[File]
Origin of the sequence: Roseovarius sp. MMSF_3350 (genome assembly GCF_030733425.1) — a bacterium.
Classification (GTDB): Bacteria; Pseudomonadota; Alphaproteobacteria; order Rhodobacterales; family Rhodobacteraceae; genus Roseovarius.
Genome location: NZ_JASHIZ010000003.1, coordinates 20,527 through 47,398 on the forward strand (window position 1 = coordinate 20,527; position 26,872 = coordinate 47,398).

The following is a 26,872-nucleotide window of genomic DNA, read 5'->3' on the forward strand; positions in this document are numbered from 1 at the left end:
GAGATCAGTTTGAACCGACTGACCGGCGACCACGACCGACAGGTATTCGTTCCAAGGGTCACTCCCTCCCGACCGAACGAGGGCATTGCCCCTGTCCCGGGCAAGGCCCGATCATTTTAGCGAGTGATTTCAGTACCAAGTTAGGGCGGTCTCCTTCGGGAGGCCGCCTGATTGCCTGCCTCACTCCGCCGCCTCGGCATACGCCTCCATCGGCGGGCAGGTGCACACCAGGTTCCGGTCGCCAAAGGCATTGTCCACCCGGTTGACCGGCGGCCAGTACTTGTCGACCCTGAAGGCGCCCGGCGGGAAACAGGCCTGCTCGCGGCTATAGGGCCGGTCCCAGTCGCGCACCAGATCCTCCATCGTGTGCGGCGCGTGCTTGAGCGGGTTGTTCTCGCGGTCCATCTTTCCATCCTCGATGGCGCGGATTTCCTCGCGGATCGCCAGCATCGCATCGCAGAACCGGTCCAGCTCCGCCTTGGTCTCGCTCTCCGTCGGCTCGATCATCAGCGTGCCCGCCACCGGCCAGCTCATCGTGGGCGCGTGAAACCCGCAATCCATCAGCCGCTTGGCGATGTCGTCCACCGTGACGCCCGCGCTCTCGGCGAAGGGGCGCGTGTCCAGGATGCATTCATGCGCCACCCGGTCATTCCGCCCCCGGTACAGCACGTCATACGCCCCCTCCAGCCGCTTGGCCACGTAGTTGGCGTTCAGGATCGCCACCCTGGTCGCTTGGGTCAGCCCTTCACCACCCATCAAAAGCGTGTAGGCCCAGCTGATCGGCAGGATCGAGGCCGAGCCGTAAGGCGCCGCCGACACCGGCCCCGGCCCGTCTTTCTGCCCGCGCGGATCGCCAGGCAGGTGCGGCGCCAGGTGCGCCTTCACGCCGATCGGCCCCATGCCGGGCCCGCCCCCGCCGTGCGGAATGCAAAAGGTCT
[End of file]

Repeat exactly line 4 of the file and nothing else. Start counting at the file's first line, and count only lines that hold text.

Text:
The following is a 26,872-nucleotide window of genomic DNA, read 5'->3' on the forward strand; positions in this document are numbered from 1 at the left end: